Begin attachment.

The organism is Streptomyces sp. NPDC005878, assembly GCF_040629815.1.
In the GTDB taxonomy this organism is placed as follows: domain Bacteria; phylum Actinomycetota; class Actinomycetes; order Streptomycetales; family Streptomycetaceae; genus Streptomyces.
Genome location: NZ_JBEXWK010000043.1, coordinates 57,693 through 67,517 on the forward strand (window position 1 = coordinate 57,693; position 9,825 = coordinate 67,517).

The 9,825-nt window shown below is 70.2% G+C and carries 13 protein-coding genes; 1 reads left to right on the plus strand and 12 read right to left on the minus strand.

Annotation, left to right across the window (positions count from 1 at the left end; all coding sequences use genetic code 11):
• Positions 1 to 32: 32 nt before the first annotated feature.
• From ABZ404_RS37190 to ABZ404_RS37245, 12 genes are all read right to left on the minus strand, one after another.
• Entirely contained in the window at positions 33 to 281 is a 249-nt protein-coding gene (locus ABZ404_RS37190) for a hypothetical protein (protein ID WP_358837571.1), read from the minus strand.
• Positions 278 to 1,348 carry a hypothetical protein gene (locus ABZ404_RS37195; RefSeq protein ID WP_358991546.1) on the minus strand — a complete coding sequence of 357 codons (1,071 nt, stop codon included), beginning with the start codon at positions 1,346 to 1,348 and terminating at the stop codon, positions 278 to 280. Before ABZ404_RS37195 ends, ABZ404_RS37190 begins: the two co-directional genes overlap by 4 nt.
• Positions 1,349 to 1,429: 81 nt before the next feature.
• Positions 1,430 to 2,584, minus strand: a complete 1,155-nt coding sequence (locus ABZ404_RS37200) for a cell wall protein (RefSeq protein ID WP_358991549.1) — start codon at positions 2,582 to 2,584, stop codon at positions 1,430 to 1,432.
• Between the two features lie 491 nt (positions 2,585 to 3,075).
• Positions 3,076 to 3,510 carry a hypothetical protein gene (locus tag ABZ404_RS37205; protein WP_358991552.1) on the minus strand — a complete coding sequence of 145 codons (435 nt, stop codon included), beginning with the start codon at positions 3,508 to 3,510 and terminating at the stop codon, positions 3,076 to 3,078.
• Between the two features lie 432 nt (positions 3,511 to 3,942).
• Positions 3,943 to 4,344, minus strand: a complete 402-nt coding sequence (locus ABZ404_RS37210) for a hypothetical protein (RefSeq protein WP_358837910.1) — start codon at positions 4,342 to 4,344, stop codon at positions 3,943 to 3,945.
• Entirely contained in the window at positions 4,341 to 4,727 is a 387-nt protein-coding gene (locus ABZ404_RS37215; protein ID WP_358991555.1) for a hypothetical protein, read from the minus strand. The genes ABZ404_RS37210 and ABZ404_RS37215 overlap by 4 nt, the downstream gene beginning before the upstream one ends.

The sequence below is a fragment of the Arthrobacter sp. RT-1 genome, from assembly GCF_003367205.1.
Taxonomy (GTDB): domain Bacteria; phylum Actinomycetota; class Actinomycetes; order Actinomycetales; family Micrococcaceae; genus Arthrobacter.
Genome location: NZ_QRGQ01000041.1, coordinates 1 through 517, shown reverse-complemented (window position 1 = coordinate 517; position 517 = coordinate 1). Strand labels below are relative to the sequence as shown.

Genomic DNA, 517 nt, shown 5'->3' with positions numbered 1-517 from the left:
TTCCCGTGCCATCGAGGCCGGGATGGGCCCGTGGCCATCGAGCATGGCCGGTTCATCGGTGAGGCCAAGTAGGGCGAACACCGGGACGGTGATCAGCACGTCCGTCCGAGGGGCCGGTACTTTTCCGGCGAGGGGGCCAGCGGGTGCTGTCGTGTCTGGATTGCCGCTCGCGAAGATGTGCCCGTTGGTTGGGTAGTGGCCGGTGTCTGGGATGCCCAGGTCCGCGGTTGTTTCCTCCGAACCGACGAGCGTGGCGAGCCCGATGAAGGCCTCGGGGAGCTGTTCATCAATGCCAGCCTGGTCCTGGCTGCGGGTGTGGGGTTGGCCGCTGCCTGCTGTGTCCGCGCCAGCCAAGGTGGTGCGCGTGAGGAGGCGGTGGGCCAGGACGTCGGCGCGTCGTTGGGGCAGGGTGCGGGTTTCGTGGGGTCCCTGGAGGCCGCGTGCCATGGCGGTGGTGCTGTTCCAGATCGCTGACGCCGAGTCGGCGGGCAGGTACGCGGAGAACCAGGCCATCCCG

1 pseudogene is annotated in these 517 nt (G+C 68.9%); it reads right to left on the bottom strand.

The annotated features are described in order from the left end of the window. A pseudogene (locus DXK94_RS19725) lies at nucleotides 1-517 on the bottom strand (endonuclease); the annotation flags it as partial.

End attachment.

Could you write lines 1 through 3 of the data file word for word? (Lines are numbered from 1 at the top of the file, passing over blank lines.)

The organism is Streptomyces sp. NPDC005878, assembly GCF_040629815.1.
In the GTDB taxonomy this organism is placed as follows: domain Bacteria; phylum Actinomycetota; class Actinomycetes; order Streptomycetales; family Streptomycetaceae; genus Streptomyces.
Genome location: NZ_JBEXWK010000043.1, coordinates 57,693 through 67,517 on the forward strand (window position 1 = coordinate 57,693; position 9,825 = coordinate 67,517).